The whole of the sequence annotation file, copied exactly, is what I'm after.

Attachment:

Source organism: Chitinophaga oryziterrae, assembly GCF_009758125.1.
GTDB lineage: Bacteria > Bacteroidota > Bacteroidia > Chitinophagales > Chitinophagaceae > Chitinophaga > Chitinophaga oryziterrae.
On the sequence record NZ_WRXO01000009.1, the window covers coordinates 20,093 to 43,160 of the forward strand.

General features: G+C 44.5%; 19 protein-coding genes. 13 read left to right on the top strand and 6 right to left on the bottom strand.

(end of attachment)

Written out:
Source organism: Chitinophaga oryziterrae, assembly GCF_009758125.1.
GTDB lineage: Bacteria > Bacteroidota > Bacteroidia > Chitinophagales > Chitinophagaceae > Chitinophaga > Chitinophaga oryziterrae.
On the sequence record NZ_WRXO01000009.1, the window covers coordinates 20,093 to 43,160 of the forward strand.

General features: G+C 44.5%; 19 protein-coding genes. 13 read left to right on the top strand and 6 right to left on the bottom strand.